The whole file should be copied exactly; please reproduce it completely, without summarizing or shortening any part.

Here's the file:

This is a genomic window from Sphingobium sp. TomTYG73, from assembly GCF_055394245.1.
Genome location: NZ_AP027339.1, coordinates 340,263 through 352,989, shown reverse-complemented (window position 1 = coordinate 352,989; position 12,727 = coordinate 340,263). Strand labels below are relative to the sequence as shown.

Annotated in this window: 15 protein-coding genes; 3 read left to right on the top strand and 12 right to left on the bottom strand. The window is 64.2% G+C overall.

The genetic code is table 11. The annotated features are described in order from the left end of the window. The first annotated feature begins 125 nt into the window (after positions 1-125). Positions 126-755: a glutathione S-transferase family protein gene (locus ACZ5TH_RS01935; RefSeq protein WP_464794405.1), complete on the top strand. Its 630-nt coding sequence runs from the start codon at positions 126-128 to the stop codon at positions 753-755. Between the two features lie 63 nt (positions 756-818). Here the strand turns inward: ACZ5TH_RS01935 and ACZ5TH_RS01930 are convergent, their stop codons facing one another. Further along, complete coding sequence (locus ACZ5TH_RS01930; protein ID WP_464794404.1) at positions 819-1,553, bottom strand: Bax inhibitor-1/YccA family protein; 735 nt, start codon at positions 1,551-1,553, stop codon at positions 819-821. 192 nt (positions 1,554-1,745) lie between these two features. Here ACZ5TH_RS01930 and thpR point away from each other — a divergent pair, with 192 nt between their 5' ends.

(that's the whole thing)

This is a genomic window from Sphingobium sp. TomTYG73, from assembly GCF_055394245.1.
Genome location: NZ_AP027339.1, coordinates 340,263 through 352,989, shown reverse-complemented (window position 1 = coordinate 352,989; position 12,727 = coordinate 340,263). Strand labels below are relative to the sequence as shown.

Annotated in this window: 15 protein-coding genes; 3 read left to right on the top strand and 12 right to left on the bottom strand. The window is 64.2% G+C overall.

The genetic code is table 11. The annotated features are described in order from the left end of the window. The first annotated feature begins 125 nt into the window (after positions 1-125). Positions 126-755: a glutathione S-transferase family protein gene (locus ACZ5TH_RS01935; RefSeq protein WP_464794405.1), complete on the top strand. Its 630-nt coding sequence runs from the start codon at positions 126-128 to the stop codon at positions 753-755. Between the two features lie 63 nt (positions 756-818). Here the strand turns inward: ACZ5TH_RS01935 and ACZ5TH_RS01930 are convergent, their stop codons facing one another. Further along, complete coding sequence (locus ACZ5TH_RS01930; protein ID WP_464794404.1) at positions 819-1,553, bottom strand: Bax inhibitor-1/YccA family protein; 735 nt, start codon at positions 1,551-1,553, stop codon at positions 819-821. 192 nt (positions 1,554-1,745) lie between these two features. Here ACZ5TH_RS01930 and thpR point away from each other — a divergent pair, with 192 nt between their 5' ends.